One of the blasts targeted a transit area in central Baghdad where people can catch minibuses to predominantly Shiite neighborhoods, including the sprawling Sadr City slum. The attack occurred at 12:45 p.m. on Jamhuriyah Street near the busy Shorja market, killing four people and wounding 12 others, police said.
Shorja, one of Iraq's largest markets, has been struck frequently by bombings, including one on Nov. 21 that killed 25 civilians.
Another car packed with explosives blew up in the religiously mixed neighborhood of Maamoun in western Baghdad at about the same time, killing two civilians and wounding three others, police said, adding the target of the attack was not immediately known.
Insurgents have launched several bombings in the capital in recent weeks as they seek to maximize the number of people killed before U.S.-Iraqi troops launch a neighborhood-by-neighorhood sweep of the city of 6 million. Iraqi authorities have promised to crack down on Sunni insurgents as well as Shiite militia violence that has spiraled since the Feb. 22, 2006, bombing of a Shiite shrine in Samarra.
A car bomb also struck a predominantly Shiite area in eastern Baghdad earlier Wednesday, killing two people and wounding 10, police said.
The explosion occurred at 10 a.m. after the driver parked the car near a currency exchange office in the Amin district in New Baghdad neighborhood, then walked away.
"A seemingly normal person parked this car and told us that he would not be long," said the owner of the currency exchange who identified himself as Abu Talal. "When that person disappeared for more than 20 minutes, we tried to call the police but the car exploded as we were trying to do so."
Shop owners often insist that motorists get permission before parking their cars due to the frequent bombings in the capital, which faces rising sectarian violence.
Police found the body of one person killed thrown into a nearby alley by the force of the blast, while six others were wounded. The blast also damaged several nearby shops.
Nine mortar shells slammed into different areas in Azamiyah, landing on houses and streets and burning a car in the predominantly Sunni neighborhood in northern Baghdad. Four people were killed, including two children, and 16 were wounded, some seriously, Mohammed al-Mashhadani from the al-Numaan hospital said.
Nobody claimed responsibility for any of the attacks, but bombings against Shiite targets followed by mortar attacks targeting Sunni has become a common pattern in the violence plaguing Baghdad.
Iraqi security forces also have been frequent targets of insurgent attacks as they are seen as collaborators with U.S.-led forces.
A suicide bomber driving an oil truck blew himself up after he was stopped at a checkpoint near an Iraqi army headquarters north of Baghdad on Wednesday, wounding 9 soldiers, an officer said.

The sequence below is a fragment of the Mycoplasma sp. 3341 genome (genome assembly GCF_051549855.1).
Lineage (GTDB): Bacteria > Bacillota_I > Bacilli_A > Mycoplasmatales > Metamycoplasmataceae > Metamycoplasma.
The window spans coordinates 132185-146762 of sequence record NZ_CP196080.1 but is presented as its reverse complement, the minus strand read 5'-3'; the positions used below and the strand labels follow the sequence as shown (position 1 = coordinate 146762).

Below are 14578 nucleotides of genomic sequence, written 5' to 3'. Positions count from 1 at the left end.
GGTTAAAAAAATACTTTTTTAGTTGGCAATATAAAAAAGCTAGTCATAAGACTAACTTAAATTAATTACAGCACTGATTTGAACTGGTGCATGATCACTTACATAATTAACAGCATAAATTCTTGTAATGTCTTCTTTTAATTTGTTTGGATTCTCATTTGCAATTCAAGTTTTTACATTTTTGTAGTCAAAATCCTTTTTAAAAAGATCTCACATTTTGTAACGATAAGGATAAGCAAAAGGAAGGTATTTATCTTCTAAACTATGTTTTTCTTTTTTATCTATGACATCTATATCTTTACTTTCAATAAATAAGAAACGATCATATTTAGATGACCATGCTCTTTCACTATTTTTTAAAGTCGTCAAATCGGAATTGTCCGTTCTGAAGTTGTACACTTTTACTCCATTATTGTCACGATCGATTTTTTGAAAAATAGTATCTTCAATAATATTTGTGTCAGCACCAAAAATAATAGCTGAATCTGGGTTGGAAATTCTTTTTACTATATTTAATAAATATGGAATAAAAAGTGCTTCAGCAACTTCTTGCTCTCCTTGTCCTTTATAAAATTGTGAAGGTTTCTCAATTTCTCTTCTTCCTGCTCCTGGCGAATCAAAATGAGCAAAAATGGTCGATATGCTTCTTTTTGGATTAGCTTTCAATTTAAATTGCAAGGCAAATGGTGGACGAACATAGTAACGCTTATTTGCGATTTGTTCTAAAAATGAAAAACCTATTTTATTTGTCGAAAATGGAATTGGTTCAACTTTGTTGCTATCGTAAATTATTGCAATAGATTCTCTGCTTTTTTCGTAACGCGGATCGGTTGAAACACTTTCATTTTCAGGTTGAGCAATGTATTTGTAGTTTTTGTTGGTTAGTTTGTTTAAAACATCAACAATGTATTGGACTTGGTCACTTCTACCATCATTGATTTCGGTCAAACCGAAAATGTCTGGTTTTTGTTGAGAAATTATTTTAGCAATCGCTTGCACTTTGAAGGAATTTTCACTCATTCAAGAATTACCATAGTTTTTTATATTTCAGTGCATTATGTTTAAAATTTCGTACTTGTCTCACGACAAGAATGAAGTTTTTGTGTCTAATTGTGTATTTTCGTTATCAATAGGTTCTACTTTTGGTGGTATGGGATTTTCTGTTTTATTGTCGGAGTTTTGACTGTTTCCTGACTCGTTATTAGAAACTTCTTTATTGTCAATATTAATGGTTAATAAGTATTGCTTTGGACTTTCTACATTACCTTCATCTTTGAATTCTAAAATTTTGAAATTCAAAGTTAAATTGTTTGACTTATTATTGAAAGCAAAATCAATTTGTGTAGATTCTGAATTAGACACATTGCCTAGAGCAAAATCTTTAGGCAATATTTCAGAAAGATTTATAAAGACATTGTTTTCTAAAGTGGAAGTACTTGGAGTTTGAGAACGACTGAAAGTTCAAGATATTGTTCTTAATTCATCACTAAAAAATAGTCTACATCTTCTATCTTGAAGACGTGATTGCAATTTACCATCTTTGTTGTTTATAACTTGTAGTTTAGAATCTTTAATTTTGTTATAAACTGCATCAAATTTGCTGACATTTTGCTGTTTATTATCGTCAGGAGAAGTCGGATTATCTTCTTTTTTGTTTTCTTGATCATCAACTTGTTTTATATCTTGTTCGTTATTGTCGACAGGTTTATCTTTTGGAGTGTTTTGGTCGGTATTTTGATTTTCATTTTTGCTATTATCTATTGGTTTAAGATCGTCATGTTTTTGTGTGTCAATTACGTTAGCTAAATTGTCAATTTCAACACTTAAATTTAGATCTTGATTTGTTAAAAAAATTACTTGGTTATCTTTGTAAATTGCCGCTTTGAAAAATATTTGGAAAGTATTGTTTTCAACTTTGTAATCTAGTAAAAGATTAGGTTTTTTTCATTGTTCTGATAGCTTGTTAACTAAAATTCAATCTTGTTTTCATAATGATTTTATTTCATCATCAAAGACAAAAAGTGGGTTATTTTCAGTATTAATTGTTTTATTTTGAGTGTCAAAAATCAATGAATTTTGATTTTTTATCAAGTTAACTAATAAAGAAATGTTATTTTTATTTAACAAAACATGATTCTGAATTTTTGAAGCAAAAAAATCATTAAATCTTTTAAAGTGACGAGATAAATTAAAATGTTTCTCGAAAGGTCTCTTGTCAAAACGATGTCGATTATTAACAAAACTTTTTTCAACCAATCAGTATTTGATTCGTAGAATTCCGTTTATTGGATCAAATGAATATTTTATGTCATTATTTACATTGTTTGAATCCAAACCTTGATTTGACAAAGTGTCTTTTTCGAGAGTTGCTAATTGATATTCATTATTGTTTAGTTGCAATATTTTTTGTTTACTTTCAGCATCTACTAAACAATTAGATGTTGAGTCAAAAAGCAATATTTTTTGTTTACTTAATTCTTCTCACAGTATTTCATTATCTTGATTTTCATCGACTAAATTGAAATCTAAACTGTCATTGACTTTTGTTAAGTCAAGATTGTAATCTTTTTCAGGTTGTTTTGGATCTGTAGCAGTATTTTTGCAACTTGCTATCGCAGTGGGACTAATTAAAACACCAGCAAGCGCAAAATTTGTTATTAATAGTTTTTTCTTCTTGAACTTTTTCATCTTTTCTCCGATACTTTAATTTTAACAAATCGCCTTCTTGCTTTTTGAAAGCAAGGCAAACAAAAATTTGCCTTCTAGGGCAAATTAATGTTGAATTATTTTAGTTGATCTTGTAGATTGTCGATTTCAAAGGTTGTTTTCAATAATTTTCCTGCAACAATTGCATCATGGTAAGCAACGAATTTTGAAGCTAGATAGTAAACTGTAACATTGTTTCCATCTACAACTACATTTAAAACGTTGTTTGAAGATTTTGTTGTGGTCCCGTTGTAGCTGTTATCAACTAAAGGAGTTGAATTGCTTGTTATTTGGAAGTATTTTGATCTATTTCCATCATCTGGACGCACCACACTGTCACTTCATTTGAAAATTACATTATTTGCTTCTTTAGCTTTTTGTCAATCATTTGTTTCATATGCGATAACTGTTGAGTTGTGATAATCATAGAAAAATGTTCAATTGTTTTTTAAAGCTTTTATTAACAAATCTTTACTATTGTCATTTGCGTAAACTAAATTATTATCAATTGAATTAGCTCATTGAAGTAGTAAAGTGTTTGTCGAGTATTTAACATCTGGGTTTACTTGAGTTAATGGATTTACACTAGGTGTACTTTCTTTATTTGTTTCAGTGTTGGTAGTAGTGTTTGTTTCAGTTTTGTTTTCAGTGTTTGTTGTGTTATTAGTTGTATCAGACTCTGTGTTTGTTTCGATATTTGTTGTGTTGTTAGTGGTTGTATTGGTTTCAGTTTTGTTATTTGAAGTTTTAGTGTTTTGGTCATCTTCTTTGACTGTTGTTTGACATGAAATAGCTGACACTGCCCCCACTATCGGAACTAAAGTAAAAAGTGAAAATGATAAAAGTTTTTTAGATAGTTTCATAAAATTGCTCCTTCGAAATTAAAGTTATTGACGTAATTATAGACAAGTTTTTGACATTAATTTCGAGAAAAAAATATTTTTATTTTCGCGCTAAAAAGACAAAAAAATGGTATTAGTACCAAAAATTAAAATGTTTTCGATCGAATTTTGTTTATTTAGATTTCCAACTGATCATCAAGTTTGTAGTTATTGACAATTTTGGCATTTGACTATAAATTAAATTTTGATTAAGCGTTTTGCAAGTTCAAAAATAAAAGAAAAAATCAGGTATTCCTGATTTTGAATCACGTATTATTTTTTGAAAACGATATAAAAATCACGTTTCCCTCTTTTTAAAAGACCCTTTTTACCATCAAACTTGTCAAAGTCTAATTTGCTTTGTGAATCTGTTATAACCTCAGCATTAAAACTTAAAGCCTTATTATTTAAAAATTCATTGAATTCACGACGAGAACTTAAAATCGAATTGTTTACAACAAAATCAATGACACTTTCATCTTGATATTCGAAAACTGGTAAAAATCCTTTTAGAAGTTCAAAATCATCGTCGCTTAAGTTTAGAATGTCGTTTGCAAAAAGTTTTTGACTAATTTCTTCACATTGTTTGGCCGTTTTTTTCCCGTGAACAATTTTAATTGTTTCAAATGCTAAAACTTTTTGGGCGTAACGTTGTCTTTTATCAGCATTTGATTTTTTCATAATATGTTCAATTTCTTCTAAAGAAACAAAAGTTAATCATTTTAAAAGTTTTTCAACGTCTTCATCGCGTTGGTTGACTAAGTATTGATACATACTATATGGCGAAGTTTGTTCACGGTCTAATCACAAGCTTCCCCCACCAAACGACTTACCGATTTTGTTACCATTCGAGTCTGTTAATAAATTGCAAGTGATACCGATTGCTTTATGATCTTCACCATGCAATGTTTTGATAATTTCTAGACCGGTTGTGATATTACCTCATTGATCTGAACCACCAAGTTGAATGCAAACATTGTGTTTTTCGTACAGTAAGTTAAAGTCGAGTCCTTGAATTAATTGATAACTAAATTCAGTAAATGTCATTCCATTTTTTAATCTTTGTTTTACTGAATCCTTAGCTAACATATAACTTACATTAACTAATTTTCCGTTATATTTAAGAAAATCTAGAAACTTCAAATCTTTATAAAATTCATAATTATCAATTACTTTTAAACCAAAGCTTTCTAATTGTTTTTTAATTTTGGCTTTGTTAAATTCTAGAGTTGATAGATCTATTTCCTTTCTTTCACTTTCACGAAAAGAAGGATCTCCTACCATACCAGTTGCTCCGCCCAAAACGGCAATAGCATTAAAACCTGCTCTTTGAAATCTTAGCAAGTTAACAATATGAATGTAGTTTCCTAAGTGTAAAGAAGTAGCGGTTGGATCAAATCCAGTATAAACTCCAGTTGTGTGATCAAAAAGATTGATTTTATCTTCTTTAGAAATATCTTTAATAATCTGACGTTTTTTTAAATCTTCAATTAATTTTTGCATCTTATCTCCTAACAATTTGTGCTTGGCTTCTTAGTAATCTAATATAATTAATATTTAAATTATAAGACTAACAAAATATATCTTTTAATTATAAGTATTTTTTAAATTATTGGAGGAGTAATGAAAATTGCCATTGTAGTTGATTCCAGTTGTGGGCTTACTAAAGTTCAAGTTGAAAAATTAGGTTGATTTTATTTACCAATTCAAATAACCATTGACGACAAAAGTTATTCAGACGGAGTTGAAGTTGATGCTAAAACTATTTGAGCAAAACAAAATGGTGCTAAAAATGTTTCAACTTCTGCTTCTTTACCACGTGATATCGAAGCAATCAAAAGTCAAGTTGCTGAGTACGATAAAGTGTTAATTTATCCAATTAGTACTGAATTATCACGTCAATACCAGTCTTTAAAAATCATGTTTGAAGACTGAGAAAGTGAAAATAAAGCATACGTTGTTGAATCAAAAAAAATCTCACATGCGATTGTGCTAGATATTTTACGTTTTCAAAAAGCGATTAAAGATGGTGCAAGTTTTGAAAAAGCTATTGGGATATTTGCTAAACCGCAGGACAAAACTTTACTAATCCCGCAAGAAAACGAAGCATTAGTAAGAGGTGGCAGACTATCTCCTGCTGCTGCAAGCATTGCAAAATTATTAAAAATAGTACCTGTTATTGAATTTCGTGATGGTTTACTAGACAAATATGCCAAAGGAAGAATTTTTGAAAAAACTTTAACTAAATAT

The attacker apparently planned to drive the truck into the compound in Muqdadiyah, but guards stopped him at the checkpoint about 100 yards away at about 9:15 a.m. He detonated his belt of explosives as he got out of the vehicle, causing it to explode as well, army Col. Ibrahim Hussein said.
The blast came just over a month after a suicide bomber struck a police station in Muqdadiyah, 60 miles north of Baghdad, killing seven officers.
A parked car bomb also struck a police patrol in the northern city of Mosul about 10:30 a.m., killing one policeman and wounding two others, Brig. Abdul Karim al-Jibouri said.
In the volatile western cities of Fallujah and Ramadi, at least eight bodies were found with their hands and legs bound and showing signs of torture.
The bloodshed Tuesday took place despite heightened security following a battle with messianic Shiites who authorities said planned a large assault on Ashoura ceremonies. With security so intense at the main venues, extremists chose targets in smaller cities where safety measures were less stringent.
A suicide bomber blew himself up among a crowd of worshippers entering a Shiite mosque in Mandali near the Iranian border, killing 26 people and wounding 47, according to police. At least 12 more died and 28 were wounded when a bomb exploded in a garbage can as Shiites were performing outdoor rituals in the largely Kurdish city of Khanaqin, police said.
In Baghdad, gunmen in two cars opened fire on a bus carrying pilgrims to the capital's most important Shiite shrine, killing seven and wounding seven, police said. Hours later, mortar shells rained down on two mostly Sunni neighborhoods, killing nine and wounding 30 in what police said appeared to be a reprisal attack.
A morgue official in the southeastern city of Kut, meanwhile, said his facility received six more bodies from previously unreported Ashoura-related violence on Tuesday.
Those included a suicide bomber who detonated his explosives belt at a checkpoint aimed at protecting a religious procession in Hafriyah and the two people killed in the attack. A police commander and two of his guards also were killed by gunmen while they were on patrol protecting Ashoura processions in Aziziya, also south of Baghdad.
Amongst all that is innocent Iraqi families.
I think most Iraqis would "love" nothing more than have FREEDOM forced upon them.